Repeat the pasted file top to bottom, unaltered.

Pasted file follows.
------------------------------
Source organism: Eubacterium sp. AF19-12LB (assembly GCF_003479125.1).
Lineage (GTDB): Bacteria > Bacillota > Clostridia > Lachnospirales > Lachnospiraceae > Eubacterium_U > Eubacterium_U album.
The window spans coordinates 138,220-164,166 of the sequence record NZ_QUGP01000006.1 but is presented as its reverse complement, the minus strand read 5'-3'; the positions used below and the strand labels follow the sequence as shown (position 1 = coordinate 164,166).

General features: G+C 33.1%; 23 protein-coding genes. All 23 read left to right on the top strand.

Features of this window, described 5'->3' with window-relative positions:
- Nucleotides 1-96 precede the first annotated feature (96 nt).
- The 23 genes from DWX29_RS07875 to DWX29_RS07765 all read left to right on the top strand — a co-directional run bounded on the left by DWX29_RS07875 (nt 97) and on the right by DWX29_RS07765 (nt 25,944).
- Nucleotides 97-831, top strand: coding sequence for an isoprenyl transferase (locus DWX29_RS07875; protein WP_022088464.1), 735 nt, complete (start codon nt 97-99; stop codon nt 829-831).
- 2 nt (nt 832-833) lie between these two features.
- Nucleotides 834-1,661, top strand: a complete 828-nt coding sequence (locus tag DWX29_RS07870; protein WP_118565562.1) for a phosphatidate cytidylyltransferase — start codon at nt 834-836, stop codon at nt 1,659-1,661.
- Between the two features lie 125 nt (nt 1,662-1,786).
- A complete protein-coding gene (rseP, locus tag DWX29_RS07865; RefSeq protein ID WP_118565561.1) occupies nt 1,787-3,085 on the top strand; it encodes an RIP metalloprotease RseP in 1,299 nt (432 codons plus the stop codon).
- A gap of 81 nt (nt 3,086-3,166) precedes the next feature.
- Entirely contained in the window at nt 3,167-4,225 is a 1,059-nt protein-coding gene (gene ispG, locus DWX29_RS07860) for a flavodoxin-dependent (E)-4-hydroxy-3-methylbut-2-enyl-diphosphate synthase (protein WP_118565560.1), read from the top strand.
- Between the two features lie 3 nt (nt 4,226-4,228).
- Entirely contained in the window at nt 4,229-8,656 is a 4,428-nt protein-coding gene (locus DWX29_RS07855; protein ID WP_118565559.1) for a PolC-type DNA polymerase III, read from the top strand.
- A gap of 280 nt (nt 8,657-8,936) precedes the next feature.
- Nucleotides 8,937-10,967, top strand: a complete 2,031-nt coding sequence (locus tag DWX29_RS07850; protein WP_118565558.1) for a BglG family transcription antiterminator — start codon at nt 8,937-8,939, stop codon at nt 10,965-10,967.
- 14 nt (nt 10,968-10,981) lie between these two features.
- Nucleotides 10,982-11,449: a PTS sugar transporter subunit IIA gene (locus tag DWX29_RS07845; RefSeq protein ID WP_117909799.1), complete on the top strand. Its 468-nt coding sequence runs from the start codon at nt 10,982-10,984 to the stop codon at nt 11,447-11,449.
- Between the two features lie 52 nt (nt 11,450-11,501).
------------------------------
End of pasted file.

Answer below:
Source organism: Eubacterium sp. AF19-12LB (assembly GCF_003479125.1).
Lineage (GTDB): Bacteria > Bacillota > Clostridia > Lachnospirales > Lachnospiraceae > Eubacterium_U > Eubacterium_U album.
The window spans coordinates 138,220-164,166 of the sequence record NZ_QUGP01000006.1 but is presented as its reverse complement, the minus strand read 5'-3'; the positions used below and the strand labels follow the sequence as shown (position 1 = coordinate 164,166).

General features: G+C 33.1%; 23 protein-coding genes. All 23 read left to right on the top strand.

Features of this window, described 5'->3' with window-relative positions:
- Nucleotides 1-96 precede the first annotated feature (96 nt).
- The 23 genes from DWX29_RS07875 to DWX29_RS07765 all read left to right on the top strand — a co-directional run bounded on the left by DWX29_RS07875 (nt 97) and on the right by DWX29_RS07765 (nt 25,944).
- Nucleotides 97-831, top strand: coding sequence for an isoprenyl transferase (locus DWX29_RS07875; protein WP_022088464.1), 735 nt, complete (start codon nt 97-99; stop codon nt 829-831).
- 2 nt (nt 832-833) lie between these two features.
- Nucleotides 834-1,661, top strand: a complete 828-nt coding sequence (locus tag DWX29_RS07870; protein WP_118565562.1) for a phosphatidate cytidylyltransferase — start codon at nt 834-836, stop codon at nt 1,659-1,661.
- Between the two features lie 125 nt (nt 1,662-1,786).
- A complete protein-coding gene (rseP, locus tag DWX29_RS07865; RefSeq protein ID WP_118565561.1) occupies nt 1,787-3,085 on the top strand; it encodes an RIP metalloprotease RseP in 1,299 nt (432 codons plus the stop codon).
- A gap of 81 nt (nt 3,086-3,166) precedes the next feature.
- Entirely contained in the window at nt 3,167-4,225 is a 1,059-nt protein-coding gene (gene ispG, locus DWX29_RS07860) for a flavodoxin-dependent (E)-4-hydroxy-3-methylbut-2-enyl-diphosphate synthase (protein WP_118565560.1), read from the top strand.
- Between the two features lie 3 nt (nt 4,226-4,228).
- Entirely contained in the window at nt 4,229-8,656 is a 4,428-nt protein-coding gene (locus DWX29_RS07855; protein ID WP_118565559.1) for a PolC-type DNA polymerase III, read from the top strand.
- A gap of 280 nt (nt 8,657-8,936) precedes the next feature.
- Nucleotides 8,937-10,967, top strand: a complete 2,031-nt coding sequence (locus tag DWX29_RS07850; protein WP_118565558.1) for a BglG family transcription antiterminator — start codon at nt 8,937-8,939, stop codon at nt 10,965-10,967.
- 14 nt (nt 10,968-10,981) lie between these two features.
- Nucleotides 10,982-11,449: a PTS sugar transporter subunit IIA gene (locus tag DWX29_RS07845; RefSeq protein ID WP_117909799.1), complete on the top strand. Its 468-nt coding sequence runs from the start codon at nt 10,982-10,984 to the stop codon at nt 11,447-11,449.
- Between the two features lie 52 nt (nt 11,450-11,501).